During last year's negotiations, we agreed that a trip to Korea would be fantastic. He had already done a tour in Korea; we hadn't even met yet. He has been itching to get his family there since the day we married, and with Korea on The List, we finally had a chance! So it went at the top of the list. Months went by with no word on where we would move. Branch has a lot to do during PCS season, and we have to learn how to sit and wait. But eventually, we got word that we got Korea! And Sweet Baboo and I celebrated... until the next day, when we were told that the tour would not be command sponsored. Basically, that means that the girls and I could move to Korea, but we wouldn't be officially recognized by DOD (either financially, or in the event an emergency happened and the family members of troops would need to be evacuated). It also meant our 2 year tour would be changed to become his 1 year tour. We would stay behind at our current location.

For the next couple of weeks, I was in a fog of denial; I would spend hours scouring the internet for information on the command sponsorship freeze in the hopes to find some loophole that would allow us to continue with Sweet Baboo. I thought I had found it one time, but the information was so outdated that I didn't trust it was pertinent. Finally, a friend in Korea told me that she had heard about the possibility of an exception to policy. "Give it a try", she encouraged.

The closest thing to a family portrait we have ever had: our two dogs, two kids, and Sweet Baboo photobombing me (on purpose) on a mini vacation.
We thought about it. But by that time, the girls had come to grips with the idea of daddy going to Korea for a year without us. There was much to do, and for the first time in our marriage we had plenty of time to do it. In fact, we had a full 6 months to accomplish everything! (Before this year, I've been lucky to get 6 weeks to prep and move our family to the next duty station). So I filled my calendar with volunteer opportunities to help pass the time, and Sweet Baboo applied for (and was accepted into) his second Graduate School program to help him pass the time.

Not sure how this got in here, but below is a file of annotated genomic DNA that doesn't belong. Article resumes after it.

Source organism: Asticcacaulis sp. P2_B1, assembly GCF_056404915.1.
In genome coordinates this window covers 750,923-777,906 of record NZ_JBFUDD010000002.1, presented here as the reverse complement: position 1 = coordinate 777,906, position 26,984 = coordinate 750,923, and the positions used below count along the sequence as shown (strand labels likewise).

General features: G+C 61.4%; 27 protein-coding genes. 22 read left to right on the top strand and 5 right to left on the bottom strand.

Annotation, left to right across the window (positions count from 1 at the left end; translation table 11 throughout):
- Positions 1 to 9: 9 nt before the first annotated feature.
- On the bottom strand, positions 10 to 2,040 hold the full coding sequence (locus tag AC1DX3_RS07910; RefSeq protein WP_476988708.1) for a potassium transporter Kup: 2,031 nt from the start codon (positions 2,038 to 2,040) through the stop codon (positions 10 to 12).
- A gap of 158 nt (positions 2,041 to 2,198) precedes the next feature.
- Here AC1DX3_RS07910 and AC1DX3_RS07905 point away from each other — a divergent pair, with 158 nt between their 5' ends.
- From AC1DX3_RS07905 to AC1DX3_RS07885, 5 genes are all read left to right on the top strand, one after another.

The day the packers came to take Sweet Baboo's stuff to Korea... and leave our stuff at home.
About a week before he left, I lost it. I started crying at absolute nothing, and wasn't eating. My temper was explosive, and my sensitivities were very tender. He pulled me to the side and asked me what would make things better (aside from the obvious, of course). And that's when I realized it: we weren't trying to stay together. When we first wed, Sweet Baboo and I made a promise to each other: we would always live together unless the Army gave us no other option. We've endured many deployments and long TDYs in our marriage, and we did well with each of them (under the circumstances). There are no exceptions to policy that allow a wife and kids to join a Soldier in battle. So taking those separations didn't hurt my heart nearly as badly as now. But with this PCS to Korea we just accepted that the tour would be unaccompanied and didn't pursue the exception to policy. And part of me felt like we were giving up as a result. Part of me felt like I was choosing to stay in a city that I have grown to fall deeply in love with rather than fighting to stay with my husband, a man who I have never fallen out of love with. So we decided to pursue the exception to policy.